President George Manneh Weah says despite challenges of dealing with the COVID-19 pandemic, the economy grew by 3.6 percent from negative 3 percent in 2020.
He notes that growth this year is expected to hit 4.7 percent, through increased agricultural and public investments in social compact program, adding that in nominal value, the Liberian economy expanded by more than US$300 million in 2021 with inflation reduced to less than 6 percent in November 2021, from 13.1 percent in December 2020.
Addressing the 54th Liberian Legislature in joint assembly Monday, January 24th at the Capitol when he presented his economic agenda for 2022 and the state of the nation during the past year, said during the period under review, government succeeded in increasing gross international reserves to more than US$600 million, which represents more than four months of import of goods and services in compliance with ECOWAS convergence target.
“In our effort to extend the visibility of the Central Bank of Liberia beyond Monrovia, the Bank completed the construction of a modern cash hub in Gbarnga, Bong County, to provide more financial services for our people outside Monrovia, which was dedicated by me last month. The Bank is planning to commence the construction of an additional four (4) cash hubs in other rural areas of the country that will make it easy to access financial facilities”, the President discloses.
He continues that as part of the currency reform approved by the 54th National Legislature, the Central Bank of Liberia brought into the country the first consignment of banknotes totaling L$4.0 billion Liberian dollars in November 2021, out of the approved L$48.734 billion Liberian dollars being printed to mop up mutilated currency in the market.
He further disclose the second consignment is expected here this January, and that the first and second consignments are all denominated in 100 dollars bills, intended to respond to the liquidity demand in December of last year and to commence the replacement of mutilated banknotes respectively.
President Weah says bulk of the new currency, which will include coins, is expected in the second half of 2022, while the balance will be coming in 2024.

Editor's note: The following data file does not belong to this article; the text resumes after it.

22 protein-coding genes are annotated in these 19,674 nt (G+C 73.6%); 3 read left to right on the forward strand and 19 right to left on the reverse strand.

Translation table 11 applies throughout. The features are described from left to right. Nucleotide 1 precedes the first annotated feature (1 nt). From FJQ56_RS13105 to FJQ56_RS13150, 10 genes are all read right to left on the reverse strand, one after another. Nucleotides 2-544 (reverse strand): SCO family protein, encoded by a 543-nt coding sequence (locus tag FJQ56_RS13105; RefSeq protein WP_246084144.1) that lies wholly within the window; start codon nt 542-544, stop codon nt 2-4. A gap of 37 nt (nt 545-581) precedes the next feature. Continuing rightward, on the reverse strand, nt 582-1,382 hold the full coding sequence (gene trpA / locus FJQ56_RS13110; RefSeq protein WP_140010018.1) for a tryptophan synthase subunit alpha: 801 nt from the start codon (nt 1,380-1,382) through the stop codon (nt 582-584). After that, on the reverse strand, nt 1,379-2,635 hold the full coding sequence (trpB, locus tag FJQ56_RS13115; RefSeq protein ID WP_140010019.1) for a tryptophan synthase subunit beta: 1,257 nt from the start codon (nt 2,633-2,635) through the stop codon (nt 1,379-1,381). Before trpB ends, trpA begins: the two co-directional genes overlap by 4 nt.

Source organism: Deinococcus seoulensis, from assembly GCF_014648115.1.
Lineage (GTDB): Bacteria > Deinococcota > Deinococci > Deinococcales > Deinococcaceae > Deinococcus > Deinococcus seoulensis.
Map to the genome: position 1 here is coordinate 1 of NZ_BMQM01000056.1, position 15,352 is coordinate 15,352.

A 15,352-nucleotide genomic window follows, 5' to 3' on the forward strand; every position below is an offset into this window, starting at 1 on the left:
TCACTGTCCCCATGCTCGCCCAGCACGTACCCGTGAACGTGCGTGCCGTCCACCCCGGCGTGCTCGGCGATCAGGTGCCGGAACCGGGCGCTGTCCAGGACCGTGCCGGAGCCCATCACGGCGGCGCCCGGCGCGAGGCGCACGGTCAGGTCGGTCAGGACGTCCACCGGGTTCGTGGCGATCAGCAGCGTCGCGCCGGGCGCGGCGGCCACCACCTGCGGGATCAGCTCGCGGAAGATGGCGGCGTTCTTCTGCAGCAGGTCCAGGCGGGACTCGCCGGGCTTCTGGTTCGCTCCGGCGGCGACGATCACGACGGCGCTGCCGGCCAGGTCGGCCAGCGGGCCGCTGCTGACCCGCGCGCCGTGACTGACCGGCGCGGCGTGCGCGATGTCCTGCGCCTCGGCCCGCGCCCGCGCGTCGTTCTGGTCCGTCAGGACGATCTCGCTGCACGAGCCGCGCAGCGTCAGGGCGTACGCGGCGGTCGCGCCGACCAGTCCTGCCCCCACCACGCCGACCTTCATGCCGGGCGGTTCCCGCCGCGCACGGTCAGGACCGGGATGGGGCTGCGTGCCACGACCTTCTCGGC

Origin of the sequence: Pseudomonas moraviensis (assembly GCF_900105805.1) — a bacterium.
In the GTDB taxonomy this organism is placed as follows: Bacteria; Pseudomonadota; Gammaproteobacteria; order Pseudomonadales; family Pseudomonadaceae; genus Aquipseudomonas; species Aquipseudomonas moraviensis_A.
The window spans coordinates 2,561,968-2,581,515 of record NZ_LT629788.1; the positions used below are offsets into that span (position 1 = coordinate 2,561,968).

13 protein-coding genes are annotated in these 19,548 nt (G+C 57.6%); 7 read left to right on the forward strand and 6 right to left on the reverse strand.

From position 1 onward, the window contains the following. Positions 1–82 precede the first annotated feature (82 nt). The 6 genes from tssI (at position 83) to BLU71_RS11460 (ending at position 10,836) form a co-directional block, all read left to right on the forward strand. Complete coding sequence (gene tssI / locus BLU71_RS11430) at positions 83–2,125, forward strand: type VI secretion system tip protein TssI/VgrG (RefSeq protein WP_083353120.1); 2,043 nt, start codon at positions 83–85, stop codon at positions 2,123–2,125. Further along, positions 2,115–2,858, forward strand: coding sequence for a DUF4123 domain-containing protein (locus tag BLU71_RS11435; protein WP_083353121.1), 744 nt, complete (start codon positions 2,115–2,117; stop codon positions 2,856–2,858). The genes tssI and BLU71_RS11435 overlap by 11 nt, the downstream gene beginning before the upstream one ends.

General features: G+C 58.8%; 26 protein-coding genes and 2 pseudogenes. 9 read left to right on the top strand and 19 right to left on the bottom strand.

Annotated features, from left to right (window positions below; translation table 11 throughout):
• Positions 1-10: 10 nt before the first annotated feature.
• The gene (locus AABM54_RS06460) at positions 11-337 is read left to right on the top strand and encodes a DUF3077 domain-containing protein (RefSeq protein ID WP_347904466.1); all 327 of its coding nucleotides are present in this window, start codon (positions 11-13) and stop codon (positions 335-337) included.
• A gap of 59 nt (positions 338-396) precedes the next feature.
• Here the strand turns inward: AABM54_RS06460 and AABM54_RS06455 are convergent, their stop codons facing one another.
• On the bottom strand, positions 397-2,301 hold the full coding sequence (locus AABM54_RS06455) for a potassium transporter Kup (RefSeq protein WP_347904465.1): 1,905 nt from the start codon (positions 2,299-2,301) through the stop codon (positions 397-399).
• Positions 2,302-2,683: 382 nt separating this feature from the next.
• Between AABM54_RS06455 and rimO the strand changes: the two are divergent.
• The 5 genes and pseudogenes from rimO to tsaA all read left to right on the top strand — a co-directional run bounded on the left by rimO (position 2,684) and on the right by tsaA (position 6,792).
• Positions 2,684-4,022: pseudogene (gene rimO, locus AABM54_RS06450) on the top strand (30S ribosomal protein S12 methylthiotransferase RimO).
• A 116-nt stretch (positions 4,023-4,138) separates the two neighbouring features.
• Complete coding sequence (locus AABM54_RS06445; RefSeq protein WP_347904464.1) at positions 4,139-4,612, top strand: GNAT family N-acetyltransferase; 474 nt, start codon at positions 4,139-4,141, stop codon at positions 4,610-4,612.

He notes that in compliance with the restriction of the Joint Resolution of the National Legislature, there will be no printing or delivery of the new currency in 2023, even though the exchange exercise will continue through 2023.
He says in the interest of transparency and credibility, the Central Bank of Liberia has ensured that the process is inclusive of the National Legislature, media community, the Liberian Marketing Association, the Liberia Business Association, traditional elders and youths, as well as international partners, including the IMF and Kroll through USAID.
President Weah explains that based on sound management and good performance of the economy, Liberia received $345.3 million in August 2021 under the general Special Drawing Rights allocation to IMF member countries.
The President reports that Liberia recently completed its Third Review under the IMF External Credit Facility, and the results show strong fiscal and monetary performance, quoting the Executive Directors of the IMF as noting the Liberian economy is on track to rebound strongly next year, following setback from COVID-19 pandemic and the medium-term outlook is favorable, as Liberian authorities are committed to the steadfast implementation of macroeconomic stabilization and structural reform program.
He says this positive review from the IMF was immediately followed by the disbursement of $23.64 million U.S. dollars to the Central Bank to add to the nation’s reserve stock.
“We have remained committed to the independence and autonomy of the Central Bank of Liberia in support of economic reforms for a stable economy. Although the year under review was challenging for the economy, my Government was fully supportive of policy implementations from the CBL that have kept the recovery of our economy on course”, President Weah tells members of the 54th Legislature.
Article 58 of the Constitution of Liberia mandates the President to, on the fourth working Monday in January of each year, present the administration’s legislative program for the ensuing session, and give the state of the Republic, covering expenditure and income; writes Jonathan Browne